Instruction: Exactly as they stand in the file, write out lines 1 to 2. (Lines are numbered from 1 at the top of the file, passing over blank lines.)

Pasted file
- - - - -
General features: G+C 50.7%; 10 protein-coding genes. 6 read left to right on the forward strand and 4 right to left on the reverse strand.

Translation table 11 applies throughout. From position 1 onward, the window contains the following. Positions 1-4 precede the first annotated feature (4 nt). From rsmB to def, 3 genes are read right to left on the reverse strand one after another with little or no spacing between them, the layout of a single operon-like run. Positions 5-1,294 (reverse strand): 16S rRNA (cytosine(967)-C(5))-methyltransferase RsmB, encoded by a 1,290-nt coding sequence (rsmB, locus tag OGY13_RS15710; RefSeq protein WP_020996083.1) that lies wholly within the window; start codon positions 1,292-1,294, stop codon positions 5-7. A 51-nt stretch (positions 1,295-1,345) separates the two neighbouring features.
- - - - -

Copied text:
General features: G+C 50.7%; 10 protein-coding genes. 6 read left to right on the forward strand and 4 right to left on the reverse strand.

Translation table 11 applies throughout. From position 1 onward, the window contains the following. Positions 1-4 precede the first annotated feature (4 nt). From rsmB to def, 3 genes are read right to left on the reverse strand one after another with little or no spacing between them, the layout of a single operon-like run. Positions 5-1,294 (reverse strand): 16S rRNA (cytosine(967)-C(5))-methyltransferase RsmB, encoded by a 1,290-nt coding sequence (rsmB, locus tag OGY13_RS15710; RefSeq protein WP_020996083.1) that lies wholly within the window; start codon positions 1,292-1,294, stop codon positions 5-7. A 51-nt stretch (positions 1,295-1,345) separates the two neighbouring features.